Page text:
“The job of an educator is to teach students to see vitality in themselves” --Joseph Campbell
I recently received a wedding invitation and, then a few days later, a request for a letter of recommendation from two of my 5% (see Gift of Thanks). I was truly honored to hear from both of them for the obvious reasons and for many of the not so obvious.
Both young men were two very important recruits for me at the time they committed to my program. The one who is getting married was one of the top shooters in the city when he graduated, and it was a big coup for me to get him at our school. He was a genuine difference-maker that most schools in the area would have loved to have had on their roster.
The other was my first big recruit from a distance far enough away that it was relatively unheard of for our University to have someone choose us from such a distance. There was simply no other reason for a talented kid from 1500 miles away to come to Missouri outside of the fact that he felt our program was the right fit for him.
Both kids finished their respective careers with injuries that derailed the possibility of reaching their ultimate potential. Nevertheless, one ended up having games that were epic in regard to the history of the great games produced in the program and the other was a significant part of a National Tournament team and two-year Captain who ended up playing professionally overseas. I am very happy that both boys had at least the opportunity to showcase their great skill and know there was a time when they were the best they could be.
When I recruited them both, I told them (like I do every young man or woman I recruit) that I wanted them to choose our school for the right reasons and not just for me. I also wanted them to know that I didn't just want to be their coach for a year or four years, I wanted to be a part of their lives for as long as they wanted me and/or needed me. No questions asked. Once they chose to be a part of my family, my support would always be there through thick and thin...even if that meant I didn't hear from them for 10 years at a time.
For both young men, they left my program with a broken relationship with me. I didn't want it that way, but I have made it a point for 20 years to teach and coach with the same integrity of raising my children. I will always love them, but sometimes the most important thing we do as a parent or a coach is to be honest when we know that honesty will hurt. For both boys, the honesty hurt more than I expected it to, and I don't think either truly understood that it hurt me more to say the words than for them to hear it. Whether I was right or wrong, I told them the truth from my perspective.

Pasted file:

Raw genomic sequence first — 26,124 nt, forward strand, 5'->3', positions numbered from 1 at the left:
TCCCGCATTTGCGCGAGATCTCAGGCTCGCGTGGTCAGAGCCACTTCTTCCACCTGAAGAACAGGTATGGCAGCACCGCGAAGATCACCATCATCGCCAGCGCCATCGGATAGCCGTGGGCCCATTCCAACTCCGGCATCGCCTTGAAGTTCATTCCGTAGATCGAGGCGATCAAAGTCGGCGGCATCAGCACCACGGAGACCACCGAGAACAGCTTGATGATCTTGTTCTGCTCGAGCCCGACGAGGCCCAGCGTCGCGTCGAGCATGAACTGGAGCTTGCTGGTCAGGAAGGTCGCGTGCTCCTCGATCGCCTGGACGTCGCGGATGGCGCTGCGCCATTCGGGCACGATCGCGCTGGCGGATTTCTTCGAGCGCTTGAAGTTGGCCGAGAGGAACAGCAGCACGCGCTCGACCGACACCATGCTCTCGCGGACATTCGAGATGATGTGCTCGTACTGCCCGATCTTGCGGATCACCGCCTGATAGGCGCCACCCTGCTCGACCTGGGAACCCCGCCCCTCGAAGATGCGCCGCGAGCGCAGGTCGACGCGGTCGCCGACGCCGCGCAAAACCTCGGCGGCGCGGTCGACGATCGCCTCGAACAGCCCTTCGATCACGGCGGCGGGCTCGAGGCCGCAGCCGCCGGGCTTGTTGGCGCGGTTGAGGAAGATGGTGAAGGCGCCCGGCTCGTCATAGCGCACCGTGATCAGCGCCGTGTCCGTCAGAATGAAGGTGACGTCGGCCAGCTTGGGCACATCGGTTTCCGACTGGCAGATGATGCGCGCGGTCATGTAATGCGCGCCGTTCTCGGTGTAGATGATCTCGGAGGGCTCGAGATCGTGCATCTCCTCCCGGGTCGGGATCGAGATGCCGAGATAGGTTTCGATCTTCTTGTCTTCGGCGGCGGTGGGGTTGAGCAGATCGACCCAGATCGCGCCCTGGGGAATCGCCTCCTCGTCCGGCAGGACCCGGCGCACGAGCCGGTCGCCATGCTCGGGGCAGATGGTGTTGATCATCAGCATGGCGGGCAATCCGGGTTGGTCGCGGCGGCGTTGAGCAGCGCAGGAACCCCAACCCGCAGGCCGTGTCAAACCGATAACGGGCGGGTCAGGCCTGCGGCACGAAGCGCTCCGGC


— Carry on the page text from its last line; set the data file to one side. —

Therefore lies the meaning behind the title of today's blog. It really has multiple meanings. For me, the two most significant meanings of the phrase "Coach for Life" are:
1. I see my job as a never-ending presence in my players' lives. My services may lie dormant for years at a time or serve only from an observer's perspective, but it is my responsibility to be ready when those services are needed again...no matter the time between "appointments." [This blog is very much an opportunity to fill in the blanks in between.]
2. The other is simply a rephrasing of the same words into "The Life Coach". It is imperative to me that the lessons I teach are not just to be able to make a basket more consistently but to make sure the value of the discipline and work ethic that goes into learning to be a consistent shooter translates into learning to be a better person, spouse, parent, employee, and for many of my players, a better "Coach for Life".
So, the question I have for all of you coaches who read my words (sorry for the LONG delay between blogs, by the way), are you coaching your kids for life or for the next win? And trust me, I know the harsh realities of those choices.
Many might say that I put my players' life needs ahead of winning too often and that I could have found better ways to do both. Those people are probably more right than I want to admit. Unfortunately, regrets are a real waste of time for me, and I know I can't go back in time to fix the decisions and choices I made years ago. I can only live in the present and take advantage of every opportunity I am given to coach again.
Coach Matt Rogers